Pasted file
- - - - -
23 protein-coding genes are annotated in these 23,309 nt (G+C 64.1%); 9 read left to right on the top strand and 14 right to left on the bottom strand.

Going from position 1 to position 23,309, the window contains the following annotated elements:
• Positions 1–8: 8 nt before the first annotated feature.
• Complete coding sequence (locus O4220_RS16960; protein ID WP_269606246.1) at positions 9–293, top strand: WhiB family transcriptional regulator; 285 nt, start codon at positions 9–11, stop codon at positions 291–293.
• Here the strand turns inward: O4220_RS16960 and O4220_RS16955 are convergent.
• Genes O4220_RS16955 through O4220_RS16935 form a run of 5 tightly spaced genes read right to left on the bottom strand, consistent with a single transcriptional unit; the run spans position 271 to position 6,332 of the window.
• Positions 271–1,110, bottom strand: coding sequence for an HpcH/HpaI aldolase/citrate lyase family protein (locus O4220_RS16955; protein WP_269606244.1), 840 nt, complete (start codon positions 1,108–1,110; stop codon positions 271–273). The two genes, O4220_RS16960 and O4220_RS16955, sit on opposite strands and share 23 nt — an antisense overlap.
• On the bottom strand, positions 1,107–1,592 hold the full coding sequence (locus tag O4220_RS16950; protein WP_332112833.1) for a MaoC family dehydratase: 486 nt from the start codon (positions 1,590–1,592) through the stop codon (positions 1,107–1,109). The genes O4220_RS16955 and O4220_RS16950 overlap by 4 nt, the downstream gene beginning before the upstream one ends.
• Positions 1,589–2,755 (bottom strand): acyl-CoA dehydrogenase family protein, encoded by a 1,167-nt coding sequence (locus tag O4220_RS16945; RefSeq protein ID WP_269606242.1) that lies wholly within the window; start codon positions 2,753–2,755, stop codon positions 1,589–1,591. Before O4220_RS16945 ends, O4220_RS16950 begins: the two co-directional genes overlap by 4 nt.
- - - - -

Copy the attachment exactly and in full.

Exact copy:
23 protein-coding genes are annotated in these 23,309 nt (G+C 64.1%); 9 read left to right on the top strand and 14 right to left on the bottom strand.

Going from position 1 to position 23,309, the window contains the following annotated elements:
• Positions 1–8: 8 nt before the first annotated feature.
• Complete coding sequence (locus O4220_RS16960; protein ID WP_269606246.1) at positions 9–293, top strand: WhiB family transcriptional regulator; 285 nt, start codon at positions 9–11, stop codon at positions 291–293.
• Here the strand turns inward: O4220_RS16960 and O4220_RS16955 are convergent.
• Genes O4220_RS16955 through O4220_RS16935 form a run of 5 tightly spaced genes read right to left on the bottom strand, consistent with a single transcriptional unit; the run spans position 271 to position 6,332 of the window.
• Positions 271–1,110, bottom strand: coding sequence for an HpcH/HpaI aldolase/citrate lyase family protein (locus O4220_RS16955; protein WP_269606244.1), 840 nt, complete (start codon positions 1,108–1,110; stop codon positions 271–273). The two genes, O4220_RS16960 and O4220_RS16955, sit on opposite strands and share 23 nt — an antisense overlap.
• On the bottom strand, positions 1,107–1,592 hold the full coding sequence (locus tag O4220_RS16950; protein WP_332112833.1) for a MaoC family dehydratase: 486 nt from the start codon (positions 1,590–1,592) through the stop codon (positions 1,107–1,109). The genes O4220_RS16955 and O4220_RS16950 overlap by 4 nt, the downstream gene beginning before the upstream one ends.
• Positions 1,589–2,755 (bottom strand): acyl-CoA dehydrogenase family protein, encoded by a 1,167-nt coding sequence (locus tag O4220_RS16945; RefSeq protein ID WP_269606242.1) that lies wholly within the window; start codon positions 2,753–2,755, stop codon positions 1,589–1,591. Before O4220_RS16945 ends, O4220_RS16950 begins: the two co-directional genes overlap by 4 nt.